“So here I am again in this game with the mountains. Could you get the thrill of your life and feel truly alive if you knew they were perfectly safe? Would it be a game worth playing at all if the outcome was certain?”

Andreas Fransson 1983 – 2014

It’s been on my mind for a while to try and put into words how I have come to realise that my happiness seems dependent upon a certain amount of personal, physical risk.

Risk, as with most abstract concepts, is very subjective. To some the act of crossing the road away from a marked crossing carries a high amount of risk, whereas to others, this act is deemed without risk and risk isn’t really encountered until there is a real possibility of a fatal injury should something not go according to plan. Examples of the latter could be base jumping, cliff diving, free soloing or any other activity deemed to be an extreme sport.

As I explained in my previous blog, I have realized how much I come to rely on the mountains as a place to ‘reset’, to reflect internally and to slow down and become more mindful. Having spent the winter in Chamonix learning to ski with a little more control and with a view to trying to ski some steeper objectives, I have again discovered, as with most of the sports I do, I need a certain level of risk in order to feel fulfilled. As my confidence and ability build, so too does my perception and thus assessment of risk change.

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Learning that steep isn’t so bad. A miss-calculation in rope length needed for the ab meant we had to ski the second part anyway. Although far from the neatest or steepest skiing anyone has ever done, having the confidence to commit was a good step forward for my skiing.

A stolen morning at a crag with friends before departing for an offshore trip had me questioning where I was going with work. Laughter and some good friends as a sounding board showed me that only I can change how I enjoy and use the time I have in life. With the prospect of a year long contract on the horizon and a spring season just getting started in the mountains. It was a very easy (though some would say foolhardy) decision to leave the job I was heading to and go home. As I made the decision, a level of desire and psyche for pushing myself emerged that I haven’t felt before. Sometimes I think it’s easy to let your mind be the keeper of the key to your happiness, and it doesn’t always unlock the door when it should.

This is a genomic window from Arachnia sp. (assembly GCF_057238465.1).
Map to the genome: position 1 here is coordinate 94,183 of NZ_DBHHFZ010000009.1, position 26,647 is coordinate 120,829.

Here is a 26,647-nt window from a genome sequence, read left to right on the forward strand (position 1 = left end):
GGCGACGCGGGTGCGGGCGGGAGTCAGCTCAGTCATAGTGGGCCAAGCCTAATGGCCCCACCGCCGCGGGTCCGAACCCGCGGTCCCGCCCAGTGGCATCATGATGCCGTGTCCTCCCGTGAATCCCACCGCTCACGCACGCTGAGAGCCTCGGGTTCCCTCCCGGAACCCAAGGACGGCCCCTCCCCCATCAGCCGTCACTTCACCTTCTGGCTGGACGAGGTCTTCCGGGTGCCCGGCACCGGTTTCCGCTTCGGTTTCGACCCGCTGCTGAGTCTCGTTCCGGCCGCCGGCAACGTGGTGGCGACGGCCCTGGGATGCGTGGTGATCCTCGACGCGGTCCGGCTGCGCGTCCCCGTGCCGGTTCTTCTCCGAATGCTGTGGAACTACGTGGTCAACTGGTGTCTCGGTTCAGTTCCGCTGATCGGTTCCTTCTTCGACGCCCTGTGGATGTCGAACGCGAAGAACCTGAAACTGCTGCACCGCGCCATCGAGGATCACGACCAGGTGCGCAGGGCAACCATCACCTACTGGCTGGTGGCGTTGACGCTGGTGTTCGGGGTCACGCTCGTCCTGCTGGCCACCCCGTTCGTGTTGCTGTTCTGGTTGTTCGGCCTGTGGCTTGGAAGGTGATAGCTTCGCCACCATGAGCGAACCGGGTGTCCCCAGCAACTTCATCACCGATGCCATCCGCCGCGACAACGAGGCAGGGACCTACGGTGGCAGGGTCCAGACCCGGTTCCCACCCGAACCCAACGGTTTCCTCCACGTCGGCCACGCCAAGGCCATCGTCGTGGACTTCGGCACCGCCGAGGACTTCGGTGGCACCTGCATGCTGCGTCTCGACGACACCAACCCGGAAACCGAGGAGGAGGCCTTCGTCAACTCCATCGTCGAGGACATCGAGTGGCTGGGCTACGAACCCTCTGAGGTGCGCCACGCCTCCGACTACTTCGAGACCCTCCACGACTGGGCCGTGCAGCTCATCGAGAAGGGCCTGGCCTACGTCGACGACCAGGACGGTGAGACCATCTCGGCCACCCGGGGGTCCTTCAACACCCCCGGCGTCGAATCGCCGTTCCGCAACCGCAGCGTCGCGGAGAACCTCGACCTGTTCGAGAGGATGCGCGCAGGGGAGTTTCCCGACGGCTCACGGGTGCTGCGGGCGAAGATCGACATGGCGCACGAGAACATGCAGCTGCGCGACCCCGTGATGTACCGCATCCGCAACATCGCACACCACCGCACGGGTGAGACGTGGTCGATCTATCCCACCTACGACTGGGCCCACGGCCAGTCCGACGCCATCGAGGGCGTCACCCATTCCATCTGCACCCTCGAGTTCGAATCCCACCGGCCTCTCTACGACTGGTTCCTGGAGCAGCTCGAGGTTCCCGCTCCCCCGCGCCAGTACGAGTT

Back in Geneva airport, waiting for a transfer, having just watched the film ‘Steep’ on the plane, I’m full of excitement for the times ahead.

Doug Coombs put it so eloquently when he said of the mountains that they are,

“totally alive and they’ll make your more alive….or they’ll make you dead”

I don’t think I’m an adrenaline junkie, I think I thrive on the feeling of being in a scary or dangerous position and working my way through it. Knowing that what I am doing could have the most serious of consequences if I lose concentration or don’t approach it correctly ignites the fire in my belly. It affords me a level of pride in my self that I struggle to find anywhere else in life. It fuels the internal smile and that to me is what happiness is about. Smiling on the inside.

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The moment of no return. The feeling of complete freedom as you leave knowing you have prepared as best you can for the jump and now it is time to just smile and focus on the moment.

I have a list of what, to some, will be crazy endeavours and to an equally large group of people, will be considered relatively tame. In that respect, what others think doesn’t matter, what matters is that I will continue to ask questions of myself mentally and physically. To put myself in situations that I perceive to be risky and control my mind and body to reduce the risk and ultimately safely complete whatever the challenge may be. This is why I think, ultimately, I will always get the most pleasure from solo excursions. There’s only me to blame if something goes wrong, but equally only I can be responsible for making the good decisions and correct choices to keep the fire burning.

I guess the important thing for me to keep learning is when to back off or walk away thus controlling the risk well enough to be able to continue to enjoy the happiness it brings for a long time to come.